Hurricanes try to erase mistake with Alexander Semin buyout

Gregg Forwerck/NHLI/Getty Images

So, here’s a memory. It’s November 2009 and the Washington Capitals are in Atlanta.

It’s early but not that early in the season and Alexander Semin is tearing it up. He’s second in the league in goals and top four in points, and head coach Bruce Boudreau has bestowed additional responsibilities on the mercurial Russian forward, using him on the penalty kill and power play, as well as giving him top-six minutes.

Semin, perpetually wary of any interaction with the press in spite of years of service in North America, reluctantly spends some time with me courtesy of Caps PR guru Sergey Kocharov.

He talks about how he’s honored to be given the responsibilities.

Of course, not long after the story runs, Semin’s offense goes south for a time and so too does his commitment to the whole 200 feet of the rink. And so it goes.

The talented forward still finished that season with 40 goals and 84 points in 73 games, which he then followed up with a zero-goal, two-point effort in the first round as Washington blew a 3-1 series lead against the eighth-seeded Montreal Canadiens.

Sometime after that, I talked with an NHL general manager about Semin and the merits of a long-term contract.

There are none, the GM said.

Anything more than a short-term deal will invite chaos when it comes to the immensely talented but easily distracted Semin.

Which explains in part the short-term deals that marked his career in Washington, the team that drafted him 13th overall in 2002.

All of which makes the buyout of Semin by the Carolina Hurricanes completely unsurprising.

Semin signed a one-year deal worth $7 million in the summer of 2012 to join the Hurricanes. It was a lot of money but in keeping with the Washington model, the term seemed designed to keep Semin interested, and he turned out to be a point-a-game performer playing mostly with captain Eric Staal in the lockout-shortened 2012-13 season, picking up 44 points in 44 games.

The next fall Staal said that Semin was one of the most, if not the most, talented players he’d ever played with.

OK, so what else would Staal say? Still, it was high praise from one of the league’s most respected players.

But it was during that 2012-13 season that the Canes shocked the hockey world by signing Semin to five-year extension worth $35 million. Perhaps there was concern Semin would bolt in the offseason for the Kontinental Hockey League. Maybe there was pressure from ownership to keep the talented player in the fold.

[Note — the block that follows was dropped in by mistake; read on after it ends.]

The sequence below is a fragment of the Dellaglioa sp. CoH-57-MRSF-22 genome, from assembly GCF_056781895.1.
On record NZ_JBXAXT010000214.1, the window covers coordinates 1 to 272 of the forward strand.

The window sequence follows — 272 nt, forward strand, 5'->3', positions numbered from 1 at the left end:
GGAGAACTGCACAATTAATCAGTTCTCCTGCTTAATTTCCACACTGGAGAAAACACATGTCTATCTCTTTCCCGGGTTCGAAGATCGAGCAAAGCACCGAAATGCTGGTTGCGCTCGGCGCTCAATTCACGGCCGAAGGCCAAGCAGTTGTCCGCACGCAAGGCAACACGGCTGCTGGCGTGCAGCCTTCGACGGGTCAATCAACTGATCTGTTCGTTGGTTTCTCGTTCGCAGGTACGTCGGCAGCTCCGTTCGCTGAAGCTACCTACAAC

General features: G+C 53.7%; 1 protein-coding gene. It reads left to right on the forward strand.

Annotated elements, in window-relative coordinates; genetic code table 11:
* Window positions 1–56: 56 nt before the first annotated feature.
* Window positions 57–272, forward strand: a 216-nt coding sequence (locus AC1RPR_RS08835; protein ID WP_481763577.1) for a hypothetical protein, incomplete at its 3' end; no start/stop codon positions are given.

Still, even if you consider Ilya Bryzgalov's lamentable deal with the Philadelphia Flyers, Rick DiPietro’s mind-boggling contract with the New York Islanders (both players were similarly bought out of their deals) or conjure up any of the forgettable deals in recent years, it’s hard to imagine the Semin signing does not top any of them for misguidedness.

Semin’s point production fell off in 2013-14 (42 points in 65 games), and then last season was a disaster as head coach Bill Peters demanded more and got less from the 31-year-old. Peters banished Semin to the press box as a healthy scratch at various points in the season. Semin refused to talk to the media and ended up with just six goals in 57 games or more than $1 million per goal based on his annual salary.

Tuesday the Hurricanes placed Semin on waivers for the purpose of buying him out of the final three years of his deal, meaning the Canes will be charged $2.33 annually against the salary cap for the next six years. The team is not a cap team so that won’t hurt as much as the actual payout of $14 million over the next six years to ensure Semin will not to play for them.

It is the kind of mistake that haunts a small-market team like Carolina for years.

Now the question is whether another team makes a similar mistake or will the Carolina experience sour the rest of the league on Semin, who remains determined, according to his representatives, to remain in North America?

The history of free agency, especially given this summer’s thin class, suggests someone will take another chance on Semin.

Is there another player who represents the risk/reward conundrum like Semin?

One NHL observer noted that, if you think Semin can score 25 goals for you and your next-best option can score 15, is it worth the cost (let’s say $3 million as a conservative start), potential aggravation and uncertainty over whether he’s going to show up to get those additional 10 goals?

One would think the answer should be an unequivocal no.

If you think he can score 40 goals, though, and you ask yourself if it’s worth it for an additional 25 goals, maybe the answer is different and maybe the result is different too.

And so, if you’re the Arizona Coyotes desperate for scoring, or the Buffalo Sabres with a plethora of talented young centers, or the Montreal Canadiens with a need for more offensive juice or, heck, the Boston Bruins, where just about anything seems to be possible this offseason, maybe you do take a deep breath and say, why not?

Either way this shakes out for Semin, there aren’t many around the hockey world who were surprised to see the Hurricanes swallow hard and try to erase one of the great mistakes of the post-lockout era.